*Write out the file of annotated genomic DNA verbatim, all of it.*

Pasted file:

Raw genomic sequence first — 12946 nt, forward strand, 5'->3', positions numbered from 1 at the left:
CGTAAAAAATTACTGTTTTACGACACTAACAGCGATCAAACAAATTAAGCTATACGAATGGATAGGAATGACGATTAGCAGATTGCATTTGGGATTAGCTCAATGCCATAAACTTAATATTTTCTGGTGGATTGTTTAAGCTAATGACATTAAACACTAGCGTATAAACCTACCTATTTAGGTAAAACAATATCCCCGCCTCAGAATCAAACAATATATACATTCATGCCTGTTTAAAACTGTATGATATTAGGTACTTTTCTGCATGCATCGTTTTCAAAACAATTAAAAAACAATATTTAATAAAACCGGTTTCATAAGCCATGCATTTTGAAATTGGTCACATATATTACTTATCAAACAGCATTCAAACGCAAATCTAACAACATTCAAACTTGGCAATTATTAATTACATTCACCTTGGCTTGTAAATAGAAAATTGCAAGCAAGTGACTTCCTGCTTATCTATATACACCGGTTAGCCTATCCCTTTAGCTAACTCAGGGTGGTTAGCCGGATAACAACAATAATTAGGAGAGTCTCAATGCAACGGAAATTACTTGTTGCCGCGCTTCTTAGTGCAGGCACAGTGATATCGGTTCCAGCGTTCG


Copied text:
Raw genomic sequence first — 12946 nt, forward strand, 5'->3', positions numbered from 1 at the left:
CGTAAAAAATTACTGTTTTACGACACTAACAGCGATCAAACAAATTAAGCTATACGAATGGATAGGAATGACGATTAGCAGATTGCATTTGGGATTAGCTCAATGCCATAAACTTAATATTTTCTGGTGGATTGTTTAAGCTAATGACATTAAACACTAGCGTATAAACCTACCTATTTAGGTAAAACAATATCCCCGCCTCAGAATCAAACAATATATACATTCATGCCTGTTTAAAACTGTATGATATTAGGTACTTTTCTGCATGCATCGTTTTCAAAACAATTAAAAAACAATATTTAATAAAACCGGTTTCATAAGCCATGCATTTTGAAATTGGTCACATATATTACTTATCAAACAGCATTCAAACGCAAATCTAACAACATTCAAACTTGGCAATTATTAATTACATTCACCTTGGCTTGTAAATAGAAAATTGCAAGCAAGTGACTTCCTGCTTATCTATATACACCGGTTAGCCTATCCCTTTAGCTAACTCAGGGTGGTTAGCCGGATAACAACAATAATTAGGAGAGTCTCAATGCAACGGAAATTACTTGTTGCCGCGCTTCTTAGTGCAGGCACAGTGATATCGGTTCCAGCGTTCG